GRID_STAT_OUTPUT_PREFIX = {CURRENT_FCST_NAME}_vs_{CURRENT_OBS_NAME}
Make this change before continuing! [OK]

Note

While the METplus developers are very diligent to include deprecated variables in this functionality, some may slip through the cracks. When upgrading to a new version of METplus, it is important to test and review your use cases to ensure they produce the same results as the previous version. Please contact met_help@ucar.edu with any questions.

2.11. Running METplus Wrappers

Running METplus Wrappers involves invoking the Python script master_metplus.py from any directory followed by a list of configuration files (file path relative to the <path_to_METplus_install_dir>/parm directory).

Note

The executable named ‘python3’ that contains the packages required to run the METplus wrappers must be found first in the path.

Example 1: Using a “default” configuration: Copy and paste the following into an empty text file and name it ‘my_user_config.conf’:

# This is a comment, comments are defined with a # at the beginning of the line

# Set the MET_INSTALL_DIR to the location of the MET install
[dir]
MET_INSTALL_DIR = /usr/local/met-9.0

# Set INPUT_BASE to the directory containing sample input data if running use cases in the repository
# Otherwise set INPUT_BASE to any path that does not contain /path/to.
INPUT_BASE = /tmp/input

# Set OUTPUT_BASE to a directory where you have permission to write output files
# It will be created if it does not exist
OUTPUT_BASE = /tmp/output

Run METplus via: master_metplus.py -c ./<my_user_config.conf> or master_metplus.py -c /<username>/<my_user_config.conf> if you saved your default config in a directory other than where you are running master_metplus.py.

When the above command is run, a usage message appears indicating that other config files are required to perform useful tasks, as well as a list of currently supported wrappers:

USAGE: This text is displayed when [config] PROCESS_LIST = Usage.
Pass in a configuration file (with -c or --config) that overrides [config] PROCESS_LIST to run other processes. For example:

master_metplus.py -c parm/use_cases/met_tool_wrapper/GridStat/GridStat.conf

or

master_metplus.py --config parm/use_cases/model_applications/precipitation/GridStat_fcstHRRR-TLE_obsStgIV_GRIB.conf

Possible processes:
- ASCII2NC
- CyclonePlotter
- EnsembleStat
- Example
- ExtractTiles
- GempakToCF
- GridStat
- MODE
- MTD
- MakePlots
- PB2NC
- PCPCombine
- PointStat
- PyEmbedIngest
- RegridDataPlane
- SeriesAnalysis
- SeriesByInit
- SeriesByLead
- StatAnalysis
- TCMPRPlotter
- TCPairs
- TCStat
- Usage

Example 2: Using a use-case configuration:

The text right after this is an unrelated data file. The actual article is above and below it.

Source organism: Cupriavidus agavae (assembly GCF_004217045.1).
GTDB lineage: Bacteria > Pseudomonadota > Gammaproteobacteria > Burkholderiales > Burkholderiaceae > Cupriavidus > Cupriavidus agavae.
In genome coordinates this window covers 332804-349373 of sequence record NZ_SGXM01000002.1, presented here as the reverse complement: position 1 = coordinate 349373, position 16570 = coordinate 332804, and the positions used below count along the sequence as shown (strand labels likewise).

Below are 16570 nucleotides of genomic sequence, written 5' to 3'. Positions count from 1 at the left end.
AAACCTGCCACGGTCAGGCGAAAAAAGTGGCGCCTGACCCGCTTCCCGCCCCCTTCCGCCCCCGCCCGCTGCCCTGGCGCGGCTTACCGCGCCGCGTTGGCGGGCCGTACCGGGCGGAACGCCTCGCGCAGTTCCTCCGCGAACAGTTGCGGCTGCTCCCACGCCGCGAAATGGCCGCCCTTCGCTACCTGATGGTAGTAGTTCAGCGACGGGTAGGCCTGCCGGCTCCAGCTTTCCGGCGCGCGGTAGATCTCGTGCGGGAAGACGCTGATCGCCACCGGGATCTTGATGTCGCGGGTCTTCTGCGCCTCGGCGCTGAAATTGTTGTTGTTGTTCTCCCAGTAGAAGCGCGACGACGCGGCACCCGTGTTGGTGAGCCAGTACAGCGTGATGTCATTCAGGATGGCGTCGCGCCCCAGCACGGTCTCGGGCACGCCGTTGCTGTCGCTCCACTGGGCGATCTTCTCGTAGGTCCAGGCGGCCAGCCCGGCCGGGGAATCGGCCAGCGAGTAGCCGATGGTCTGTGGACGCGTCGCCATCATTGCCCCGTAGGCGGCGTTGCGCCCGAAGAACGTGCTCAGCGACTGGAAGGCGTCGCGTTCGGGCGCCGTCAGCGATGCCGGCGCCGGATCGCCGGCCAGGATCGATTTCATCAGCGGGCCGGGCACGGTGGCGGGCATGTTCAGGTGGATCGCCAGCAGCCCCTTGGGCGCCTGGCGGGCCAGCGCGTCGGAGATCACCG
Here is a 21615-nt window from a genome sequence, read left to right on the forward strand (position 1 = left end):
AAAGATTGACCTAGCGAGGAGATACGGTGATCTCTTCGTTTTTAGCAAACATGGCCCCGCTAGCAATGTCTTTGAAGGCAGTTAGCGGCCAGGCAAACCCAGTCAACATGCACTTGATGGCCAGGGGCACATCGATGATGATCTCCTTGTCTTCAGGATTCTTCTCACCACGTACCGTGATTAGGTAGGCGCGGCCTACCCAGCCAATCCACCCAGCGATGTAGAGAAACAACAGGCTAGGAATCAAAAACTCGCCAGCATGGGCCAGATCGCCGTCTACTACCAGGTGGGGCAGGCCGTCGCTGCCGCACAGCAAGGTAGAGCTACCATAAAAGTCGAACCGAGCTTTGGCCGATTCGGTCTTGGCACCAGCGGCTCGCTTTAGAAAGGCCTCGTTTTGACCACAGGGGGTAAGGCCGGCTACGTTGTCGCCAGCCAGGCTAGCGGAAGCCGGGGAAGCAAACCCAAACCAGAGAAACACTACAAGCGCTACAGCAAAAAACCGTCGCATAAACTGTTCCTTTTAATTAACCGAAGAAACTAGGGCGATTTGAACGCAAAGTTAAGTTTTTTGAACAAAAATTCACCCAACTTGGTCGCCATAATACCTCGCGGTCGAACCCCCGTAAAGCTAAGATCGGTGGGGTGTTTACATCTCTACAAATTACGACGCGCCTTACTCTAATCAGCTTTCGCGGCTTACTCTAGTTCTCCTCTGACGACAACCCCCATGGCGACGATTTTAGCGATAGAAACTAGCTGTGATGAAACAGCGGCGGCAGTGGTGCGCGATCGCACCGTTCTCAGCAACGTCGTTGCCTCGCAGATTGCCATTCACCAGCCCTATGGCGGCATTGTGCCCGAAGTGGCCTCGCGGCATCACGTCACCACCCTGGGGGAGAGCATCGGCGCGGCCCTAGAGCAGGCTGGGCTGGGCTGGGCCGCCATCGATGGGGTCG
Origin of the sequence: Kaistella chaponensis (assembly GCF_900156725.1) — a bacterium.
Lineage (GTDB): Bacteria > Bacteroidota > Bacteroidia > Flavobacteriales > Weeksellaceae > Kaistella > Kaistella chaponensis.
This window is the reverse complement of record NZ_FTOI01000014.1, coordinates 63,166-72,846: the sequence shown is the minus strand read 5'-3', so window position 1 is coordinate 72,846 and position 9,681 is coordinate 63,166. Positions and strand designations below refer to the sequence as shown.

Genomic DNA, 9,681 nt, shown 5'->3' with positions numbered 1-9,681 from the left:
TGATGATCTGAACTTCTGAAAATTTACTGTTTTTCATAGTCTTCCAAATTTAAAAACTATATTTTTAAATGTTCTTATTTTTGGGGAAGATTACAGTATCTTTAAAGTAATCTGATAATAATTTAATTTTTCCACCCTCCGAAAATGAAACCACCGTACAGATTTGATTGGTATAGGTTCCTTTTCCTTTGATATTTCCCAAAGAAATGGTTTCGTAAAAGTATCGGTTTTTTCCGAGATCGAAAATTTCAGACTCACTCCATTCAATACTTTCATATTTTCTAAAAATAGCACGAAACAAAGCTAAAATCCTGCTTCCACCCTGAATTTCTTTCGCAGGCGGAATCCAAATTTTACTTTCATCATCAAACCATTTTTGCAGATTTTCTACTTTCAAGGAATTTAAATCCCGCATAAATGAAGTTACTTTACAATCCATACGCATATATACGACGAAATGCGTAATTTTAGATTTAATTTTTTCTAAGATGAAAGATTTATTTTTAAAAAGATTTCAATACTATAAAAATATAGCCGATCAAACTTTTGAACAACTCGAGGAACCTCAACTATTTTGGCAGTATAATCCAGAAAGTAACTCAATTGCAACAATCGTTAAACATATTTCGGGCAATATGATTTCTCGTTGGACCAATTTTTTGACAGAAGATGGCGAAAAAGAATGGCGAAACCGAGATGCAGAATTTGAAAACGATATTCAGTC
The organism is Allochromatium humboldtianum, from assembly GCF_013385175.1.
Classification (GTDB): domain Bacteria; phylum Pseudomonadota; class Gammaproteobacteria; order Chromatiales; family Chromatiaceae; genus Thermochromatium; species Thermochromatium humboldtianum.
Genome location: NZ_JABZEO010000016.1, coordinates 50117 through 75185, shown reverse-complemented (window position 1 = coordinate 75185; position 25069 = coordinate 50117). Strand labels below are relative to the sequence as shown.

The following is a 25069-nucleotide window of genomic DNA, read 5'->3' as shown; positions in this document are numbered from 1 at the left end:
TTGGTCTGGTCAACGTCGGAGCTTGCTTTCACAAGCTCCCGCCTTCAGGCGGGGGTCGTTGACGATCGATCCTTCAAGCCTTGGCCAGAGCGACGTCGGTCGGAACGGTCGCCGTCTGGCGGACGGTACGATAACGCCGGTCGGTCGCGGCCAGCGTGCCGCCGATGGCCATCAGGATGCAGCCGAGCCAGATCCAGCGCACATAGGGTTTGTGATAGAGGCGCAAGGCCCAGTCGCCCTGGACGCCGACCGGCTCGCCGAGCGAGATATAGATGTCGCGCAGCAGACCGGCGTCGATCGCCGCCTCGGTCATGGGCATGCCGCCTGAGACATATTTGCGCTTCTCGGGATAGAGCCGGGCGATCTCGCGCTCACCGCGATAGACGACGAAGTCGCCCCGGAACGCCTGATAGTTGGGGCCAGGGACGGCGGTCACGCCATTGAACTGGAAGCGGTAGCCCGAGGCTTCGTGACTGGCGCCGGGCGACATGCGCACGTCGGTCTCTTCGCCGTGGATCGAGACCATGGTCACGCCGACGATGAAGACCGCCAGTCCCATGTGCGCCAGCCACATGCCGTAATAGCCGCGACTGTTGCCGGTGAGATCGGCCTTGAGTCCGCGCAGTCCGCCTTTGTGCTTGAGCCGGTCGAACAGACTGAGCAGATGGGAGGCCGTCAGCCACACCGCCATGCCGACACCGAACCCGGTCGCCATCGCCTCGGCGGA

The command:

master_metplus.py -c use_cases/met_tool_wrapper/GridStat/GridStat.conf

will run METplus using the defaults set in the config files found in parm/metplus_config. Any variables defined in these three config files can be overridden in the parm/use_cases/GridStat/GridStat.conf file. METplus will run using the values specified in the GridStat.conf file.

Example 3: Using example configuration to perform a specific evaluation (e.g. Model 1 vs. Obs 1, Model 1 vs. Obs 2, Model 2 vs. Obs 1, etc…):

The command:

master_metplus.py -c use_cases/met_tool_wrapper/GridStat/GridStat.conf \
-c use_cases/met_tool_wrapper/GridStat/GridStat_forecast.conf \
-c use_cases/met_tool_wrapper/GridStat/GridStat_observation.conf

will run METplus using the defaults set in the config files in parm/metplus_config, where variables can be overridden by parm/use_cases/met_tool_wrapper/GridStat/GridStat.conf, then by parm/use_cases/met_tool_wrapper/GridStat/GridStat_forecast.conf, then by parm/use_cases/met_tool_wrapper/GridStat/GridStat_observation.conf. The order in which conf files are called is important. Variables that are defined in intermediate conf files will be overridden by the same variables set in the conf file following it, or the last conf file. For example, if FCST_VAR1_NAME = TMP in GridStat.conf and FCST_VAR1_NAME = TEMP in GridStat_forecast.conf, the value used will be TEMP because GridStat_forecast.conf was read after GridStat.conf.

Separating configurations into multiple files can be useful if you want to compare different forecasts or observations in the same way. For example, to compare a different forecast to the observation in this example, copy GridStat_forecast.conf into a directory outside of the METplus repository (i.e. /home/user/METplus_user_config), rename it (i.e. GridStat_myforecast.conf), then change the values to match the new data set (input directory, input filename template, field name, etc.). Then you can run the new use case:

master_metplus.py -c use_cases/met_tool_wrapper/GridStat/GridStat.conf \
-c /home/user/METplus_user_config/GridStat_myforecast.conf \
-c use_cases/met_tool_wrapper/GridStat/GridStat_observation.conf